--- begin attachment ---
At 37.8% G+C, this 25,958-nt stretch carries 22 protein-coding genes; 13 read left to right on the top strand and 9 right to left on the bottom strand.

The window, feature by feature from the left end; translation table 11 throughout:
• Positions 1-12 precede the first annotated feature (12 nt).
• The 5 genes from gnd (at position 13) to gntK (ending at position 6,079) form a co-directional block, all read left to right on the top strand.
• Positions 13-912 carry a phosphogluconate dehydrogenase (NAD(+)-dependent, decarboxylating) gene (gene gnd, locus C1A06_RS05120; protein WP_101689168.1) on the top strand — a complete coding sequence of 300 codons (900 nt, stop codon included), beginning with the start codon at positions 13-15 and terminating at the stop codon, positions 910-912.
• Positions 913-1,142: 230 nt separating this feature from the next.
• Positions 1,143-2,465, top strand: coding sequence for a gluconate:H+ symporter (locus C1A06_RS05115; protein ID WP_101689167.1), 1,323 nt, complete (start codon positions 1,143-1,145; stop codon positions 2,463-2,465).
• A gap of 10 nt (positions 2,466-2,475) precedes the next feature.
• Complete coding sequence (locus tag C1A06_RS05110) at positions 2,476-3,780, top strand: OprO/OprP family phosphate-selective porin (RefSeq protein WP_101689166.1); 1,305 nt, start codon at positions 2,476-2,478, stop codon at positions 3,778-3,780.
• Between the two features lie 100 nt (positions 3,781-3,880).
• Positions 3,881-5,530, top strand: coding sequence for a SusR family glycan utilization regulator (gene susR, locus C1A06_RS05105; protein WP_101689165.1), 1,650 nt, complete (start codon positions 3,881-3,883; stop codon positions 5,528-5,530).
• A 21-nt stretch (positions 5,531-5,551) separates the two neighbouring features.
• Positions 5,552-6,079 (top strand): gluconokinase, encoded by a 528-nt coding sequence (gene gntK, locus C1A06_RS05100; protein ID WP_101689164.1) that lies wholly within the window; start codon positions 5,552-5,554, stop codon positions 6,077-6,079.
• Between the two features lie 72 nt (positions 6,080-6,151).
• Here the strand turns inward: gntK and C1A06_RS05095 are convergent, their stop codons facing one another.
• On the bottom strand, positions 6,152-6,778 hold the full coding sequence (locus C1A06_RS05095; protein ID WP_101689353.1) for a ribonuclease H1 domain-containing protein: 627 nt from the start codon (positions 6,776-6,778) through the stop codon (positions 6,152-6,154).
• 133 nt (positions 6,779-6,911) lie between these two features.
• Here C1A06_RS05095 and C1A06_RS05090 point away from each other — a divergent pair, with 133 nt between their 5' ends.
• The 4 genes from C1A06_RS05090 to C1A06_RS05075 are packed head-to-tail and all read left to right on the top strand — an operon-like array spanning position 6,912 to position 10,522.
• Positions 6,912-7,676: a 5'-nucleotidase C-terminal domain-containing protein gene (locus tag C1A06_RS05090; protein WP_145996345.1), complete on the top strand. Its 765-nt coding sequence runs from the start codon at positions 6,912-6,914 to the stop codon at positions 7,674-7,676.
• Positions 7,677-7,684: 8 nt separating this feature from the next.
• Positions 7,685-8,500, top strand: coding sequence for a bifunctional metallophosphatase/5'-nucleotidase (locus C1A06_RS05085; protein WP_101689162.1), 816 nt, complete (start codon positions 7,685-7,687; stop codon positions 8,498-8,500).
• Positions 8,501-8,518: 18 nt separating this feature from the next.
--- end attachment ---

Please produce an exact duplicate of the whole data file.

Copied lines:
At 37.8% G+C, this 25,958-nt stretch carries 22 protein-coding genes; 13 read left to right on the top strand and 9 right to left on the bottom strand.

The window, feature by feature from the left end; translation table 11 throughout:
• Positions 1-12 precede the first annotated feature (12 nt).
• The 5 genes from gnd (at position 13) to gntK (ending at position 6,079) form a co-directional block, all read left to right on the top strand.
• Positions 13-912 carry a phosphogluconate dehydrogenase (NAD(+)-dependent, decarboxylating) gene (gene gnd, locus C1A06_RS05120; protein WP_101689168.1) on the top strand — a complete coding sequence of 300 codons (900 nt, stop codon included), beginning with the start codon at positions 13-15 and terminating at the stop codon, positions 910-912.
• Positions 913-1,142: 230 nt separating this feature from the next.
• Positions 1,143-2,465, top strand: coding sequence for a gluconate:H+ symporter (locus C1A06_RS05115; protein ID WP_101689167.1), 1,323 nt, complete (start codon positions 1,143-1,145; stop codon positions 2,463-2,465).
• A gap of 10 nt (positions 2,466-2,475) precedes the next feature.
• Complete coding sequence (locus tag C1A06_RS05110) at positions 2,476-3,780, top strand: OprO/OprP family phosphate-selective porin (RefSeq protein WP_101689166.1); 1,305 nt, start codon at positions 2,476-2,478, stop codon at positions 3,778-3,780.
• Between the two features lie 100 nt (positions 3,781-3,880).
• Positions 3,881-5,530, top strand: coding sequence for a SusR family glycan utilization regulator (gene susR, locus C1A06_RS05105; protein WP_101689165.1), 1,650 nt, complete (start codon positions 3,881-3,883; stop codon positions 5,528-5,530).
• A 21-nt stretch (positions 5,531-5,551) separates the two neighbouring features.
• Positions 5,552-6,079 (top strand): gluconokinase, encoded by a 528-nt coding sequence (gene gntK, locus C1A06_RS05100; protein ID WP_101689164.1) that lies wholly within the window; start codon positions 5,552-5,554, stop codon positions 6,077-6,079.
• Between the two features lie 72 nt (positions 6,080-6,151).
• Here the strand turns inward: gntK and C1A06_RS05095 are convergent, their stop codons facing one another.
• On the bottom strand, positions 6,152-6,778 hold the full coding sequence (locus C1A06_RS05095; protein ID WP_101689353.1) for a ribonuclease H1 domain-containing protein: 627 nt from the start codon (positions 6,776-6,778) through the stop codon (positions 6,152-6,154).
• 133 nt (positions 6,779-6,911) lie between these two features.
• Here C1A06_RS05095 and C1A06_RS05090 point away from each other — a divergent pair, with 133 nt between their 5' ends.
• The 4 genes from C1A06_RS05090 to C1A06_RS05075 are packed head-to-tail and all read left to right on the top strand — an operon-like array spanning position 6,912 to position 10,522.
• Positions 6,912-7,676: a 5'-nucleotidase C-terminal domain-containing protein gene (locus tag C1A06_RS05090; protein WP_145996345.1), complete on the top strand. Its 765-nt coding sequence runs from the start codon at positions 6,912-6,914 to the stop codon at positions 7,674-7,676.
• Positions 7,677-7,684: 8 nt separating this feature from the next.
• Positions 7,685-8,500, top strand: coding sequence for a bifunctional metallophosphatase/5'-nucleotidase (locus C1A06_RS05085; protein WP_101689162.1), 816 nt, complete (start codon positions 7,685-7,687; stop codon positions 8,498-8,500).
• Positions 8,501-8,518: 18 nt separating this feature from the next.